Thursday, February 26, 2009

Born too late to cross the Plains ....

Robert Louis Stevenson. He traveled across America.

Under the wide and starry sky,
Dig the grave and let me lie.
Glad did I live and gladly die,
And I laid me down with a will.
This be the verse you grave for me:
Here he lies where he longed to be;
Home is the sailor, home from sea,
And the hunter home from the hill.

Robert Louis Stevenson
From: "Requiem"

From Scotland to San Francisco & beyond ....

I finished a book a few days ago and was reminded yesterday (coincidentally, not intentionally) that I had not started another. So, I pulled out a book I purchased a few months ago, but had not yet opened: "The Travels and Essays of Robert Louis Stevenson." It is proportioned into three sections, "The Amateur Emigrant," "Across the Plains" and "The Silverado Squatters." The book first appeared in print in 1892. My copy is a later edition -- 1899. (Love old stuff.)

My assumption is there should be no need to explain what Robert Louis Stevenson is primarily noted for, but many people do not realize he was a prolific traveler as well as a prolific writer. In fact, he died far away from his birthplace in Scotland, on Upola, one of the Samoan islands. He is buried there. Between birth and death, Stevenson's travels included crossing the Atlantic Ocean by ship and journeying from New York to California by train and stage coach.

There should be no doubt this trip across America was made in part from the love of traveling, but Stevenson also was on the trail of a married woman, and that involved an even deeper love. While exploring France in 1876, Stevenson met Fanny Vandegrift Osbourne at the artists' colony of Grez. She was ten years older than Stevenson, and from San Francisco. (That city just keeps showing up out of the blue.) It was apparently love at first sight for him. He returned to England, but promptly went back to France, where they began "their life."

(Break time: Lynyrd Skynyrd with "Free Bird" came on the radio. Stop. Time out. Listen. Close eyes. Drift on the clouds.)

Back again: Fanny returned to America in 1877. Stevenson did a walking tour of Europe. By 1879, Stevenson must have decided that enough was enough (that expression is my personal property), and he set out after her (so is that one). She was divorced by the time he arrived in San Francisco. They married in 1880. The book I am about to open is Stevenson's account of the sea voyage (Amateur Emigrant), of traveling the breadth of America (Across the Plains) and of a summer-long honeymoon at an abandoned mining camp (Silverado Squatters).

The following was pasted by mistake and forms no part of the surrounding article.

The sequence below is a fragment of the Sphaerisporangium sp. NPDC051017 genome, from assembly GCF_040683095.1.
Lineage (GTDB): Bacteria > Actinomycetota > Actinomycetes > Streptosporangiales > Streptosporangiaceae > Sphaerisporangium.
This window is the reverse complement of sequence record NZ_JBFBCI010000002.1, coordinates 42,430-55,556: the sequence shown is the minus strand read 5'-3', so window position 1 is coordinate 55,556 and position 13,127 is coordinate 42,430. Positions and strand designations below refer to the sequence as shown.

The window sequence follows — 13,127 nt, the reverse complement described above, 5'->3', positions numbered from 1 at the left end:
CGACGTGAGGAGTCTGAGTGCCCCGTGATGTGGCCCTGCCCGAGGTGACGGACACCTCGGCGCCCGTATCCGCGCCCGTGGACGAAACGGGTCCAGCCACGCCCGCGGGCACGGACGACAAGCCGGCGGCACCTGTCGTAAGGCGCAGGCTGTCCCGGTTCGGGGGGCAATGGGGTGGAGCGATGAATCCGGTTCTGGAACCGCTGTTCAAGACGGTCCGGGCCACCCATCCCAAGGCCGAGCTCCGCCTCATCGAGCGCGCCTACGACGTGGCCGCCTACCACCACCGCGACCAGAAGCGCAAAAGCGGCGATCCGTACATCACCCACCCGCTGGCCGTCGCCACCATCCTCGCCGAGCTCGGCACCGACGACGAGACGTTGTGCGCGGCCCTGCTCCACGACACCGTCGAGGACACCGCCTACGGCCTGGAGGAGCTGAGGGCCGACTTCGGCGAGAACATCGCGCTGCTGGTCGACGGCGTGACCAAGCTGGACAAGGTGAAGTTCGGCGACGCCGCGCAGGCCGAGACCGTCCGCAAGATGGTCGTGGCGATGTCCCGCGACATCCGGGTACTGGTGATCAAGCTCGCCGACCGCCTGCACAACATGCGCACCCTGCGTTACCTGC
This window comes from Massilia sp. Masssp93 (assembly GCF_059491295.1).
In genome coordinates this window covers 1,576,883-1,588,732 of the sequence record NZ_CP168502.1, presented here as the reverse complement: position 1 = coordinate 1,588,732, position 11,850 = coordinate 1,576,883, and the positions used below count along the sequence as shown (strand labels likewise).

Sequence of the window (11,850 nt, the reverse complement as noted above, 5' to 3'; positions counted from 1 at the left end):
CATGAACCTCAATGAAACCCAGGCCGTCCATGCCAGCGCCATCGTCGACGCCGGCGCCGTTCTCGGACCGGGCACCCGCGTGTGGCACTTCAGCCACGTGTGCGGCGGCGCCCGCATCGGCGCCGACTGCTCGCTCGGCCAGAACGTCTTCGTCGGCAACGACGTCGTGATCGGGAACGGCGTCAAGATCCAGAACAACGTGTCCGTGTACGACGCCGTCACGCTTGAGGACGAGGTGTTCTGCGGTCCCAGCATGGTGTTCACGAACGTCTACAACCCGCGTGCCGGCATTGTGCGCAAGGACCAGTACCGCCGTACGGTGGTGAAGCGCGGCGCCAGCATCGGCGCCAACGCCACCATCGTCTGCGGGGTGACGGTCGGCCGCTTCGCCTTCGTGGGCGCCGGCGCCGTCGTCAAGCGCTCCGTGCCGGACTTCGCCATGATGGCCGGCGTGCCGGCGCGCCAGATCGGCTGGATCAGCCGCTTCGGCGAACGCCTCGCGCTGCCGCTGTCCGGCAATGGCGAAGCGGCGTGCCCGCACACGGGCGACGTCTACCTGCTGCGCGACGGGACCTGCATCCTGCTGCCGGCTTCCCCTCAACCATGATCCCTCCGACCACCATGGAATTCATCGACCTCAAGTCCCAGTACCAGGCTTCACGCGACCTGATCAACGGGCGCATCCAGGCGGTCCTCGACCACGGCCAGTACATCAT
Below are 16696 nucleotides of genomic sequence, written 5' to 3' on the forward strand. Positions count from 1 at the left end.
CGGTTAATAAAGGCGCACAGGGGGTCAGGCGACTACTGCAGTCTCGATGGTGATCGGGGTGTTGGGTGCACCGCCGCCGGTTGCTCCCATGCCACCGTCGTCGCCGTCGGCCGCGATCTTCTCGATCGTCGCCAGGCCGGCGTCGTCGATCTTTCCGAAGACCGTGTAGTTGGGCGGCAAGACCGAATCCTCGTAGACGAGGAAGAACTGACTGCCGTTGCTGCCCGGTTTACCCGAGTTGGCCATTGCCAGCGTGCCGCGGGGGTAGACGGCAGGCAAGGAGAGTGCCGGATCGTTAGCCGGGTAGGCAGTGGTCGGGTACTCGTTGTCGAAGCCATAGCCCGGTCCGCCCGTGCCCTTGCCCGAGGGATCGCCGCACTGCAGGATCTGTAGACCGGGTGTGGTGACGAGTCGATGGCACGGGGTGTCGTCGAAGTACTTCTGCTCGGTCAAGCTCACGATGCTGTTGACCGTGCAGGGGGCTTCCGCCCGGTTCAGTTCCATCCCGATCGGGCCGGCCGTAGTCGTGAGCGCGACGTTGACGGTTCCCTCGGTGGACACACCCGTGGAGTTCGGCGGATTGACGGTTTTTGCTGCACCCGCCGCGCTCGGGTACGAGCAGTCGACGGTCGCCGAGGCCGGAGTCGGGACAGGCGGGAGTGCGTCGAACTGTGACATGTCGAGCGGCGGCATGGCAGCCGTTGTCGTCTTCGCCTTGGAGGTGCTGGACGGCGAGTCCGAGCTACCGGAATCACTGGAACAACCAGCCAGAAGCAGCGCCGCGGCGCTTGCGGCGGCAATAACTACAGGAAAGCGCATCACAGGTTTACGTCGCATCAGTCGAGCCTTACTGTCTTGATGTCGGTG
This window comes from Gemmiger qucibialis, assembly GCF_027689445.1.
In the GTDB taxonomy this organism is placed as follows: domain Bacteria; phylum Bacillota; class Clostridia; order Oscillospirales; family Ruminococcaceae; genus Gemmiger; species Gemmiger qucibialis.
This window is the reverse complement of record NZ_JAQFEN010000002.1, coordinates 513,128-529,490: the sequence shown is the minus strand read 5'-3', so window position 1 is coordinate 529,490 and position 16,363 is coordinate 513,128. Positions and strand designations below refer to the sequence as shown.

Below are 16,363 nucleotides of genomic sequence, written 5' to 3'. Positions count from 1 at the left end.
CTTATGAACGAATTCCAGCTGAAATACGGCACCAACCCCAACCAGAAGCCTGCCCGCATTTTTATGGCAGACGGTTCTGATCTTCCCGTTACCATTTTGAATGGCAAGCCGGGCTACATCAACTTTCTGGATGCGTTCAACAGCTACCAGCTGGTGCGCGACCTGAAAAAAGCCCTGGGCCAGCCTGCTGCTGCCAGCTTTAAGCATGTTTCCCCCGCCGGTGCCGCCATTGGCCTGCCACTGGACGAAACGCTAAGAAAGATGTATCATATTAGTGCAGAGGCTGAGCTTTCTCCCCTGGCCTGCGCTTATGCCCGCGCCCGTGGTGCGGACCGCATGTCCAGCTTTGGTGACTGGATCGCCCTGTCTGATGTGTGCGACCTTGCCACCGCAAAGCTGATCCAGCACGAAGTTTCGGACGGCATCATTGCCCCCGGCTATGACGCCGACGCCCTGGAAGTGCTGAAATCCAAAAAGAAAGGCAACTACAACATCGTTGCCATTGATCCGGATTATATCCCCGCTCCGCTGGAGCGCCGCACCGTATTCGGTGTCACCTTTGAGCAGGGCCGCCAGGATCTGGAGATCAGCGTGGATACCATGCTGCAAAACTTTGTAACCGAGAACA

In 1888, the Stevenson family began three years of cruising the Pacific Ocean on a chartered yacht. He suffered from bad health, which was the primary reason he bought property and settled on an island in the Samoan group. No winters. (Yes-s-s-s.) Stevenson died in his home in 1894 at the age of 44, probably from a cerebral hemorrhage.

The reason I bought this book is because I particularly wanted to read the "Across the Plains" segment. (I think I will start in "the middle" of the book with that story.) I keep a lookout for first-hand accounts about 19th Century travel from the Mississippi River to Montana or to the West Coast. You see, I want to know what I missed by being born too late to experience the Plains country wild and natural.

Music Note: Still have the radio on a classic rock station ....

14 comments:

The Fabulous Diva said...

Ooohhh sweet thing, one is never born too late, maybe born at the wrong time but never late.

To learn from the past creates several things; learning from it to be better in the future, and also longing for the past where things seemed simpler, easier, cleaner or was it?

I seem to remember---maybe it was you---that mentioned that there was a fire on the plains and the fire uncovered a section of the route taken west---Was it the Oregon Trail? I'm not sure, but such things remain there, deep, embedded, to be re-discovered.

A part of us wants to live in the simpler past, away from the cluttered present, but can we live away from modern indoor plumbing, modern medicine and dentistry? I think not.

But I am happy that more and more people are doing their best to preserve it.(purr)

Fram said...

The Diva returneth. Good, thank you.

People have different reasons for preferring the past to the present. Mine are not to be living in it, but wandering through it, and glimpsing the sights, sounds and smells of it. It is to gain an understanding the people who were there, in it. I want to "link" with it, and to travel through it as best I am able. Which generally means books. In some ways, it is no more complicated than wanting to see an endless plain of prairie grass and a million buffalo walking through it.

In other ways, it is more complicated. The Oregon Trail is there, as you mentioned, names carved in stone; unbelievable ruts worn into solid rock from the passing of thousands of wagons. You or I can see those names and touch them and be part of them. When there, only a moment of time separates us from those who carved their names 150 and more years ago. They are just ahead of us, around the bend. It would be fascinating to catch up with them.

My thoughts center on curiosity. I'll write more about this sometime but, right now ....

Katy said...

Strange that you should mention Lynyrd Skynyrd's "Free Bird" today.

I first heard that on my wonderful trip to the mid-west a few years ago. We were driving across and through an eternal endless landscape of dust and red rocks in an old minibus. It was a perfect fit, as if the scenery had chosen the song.

That song, and "Sweet Home Alabama" are two of my favourite singing-along-driving songs.

Fram said...

Hi there, Katy ....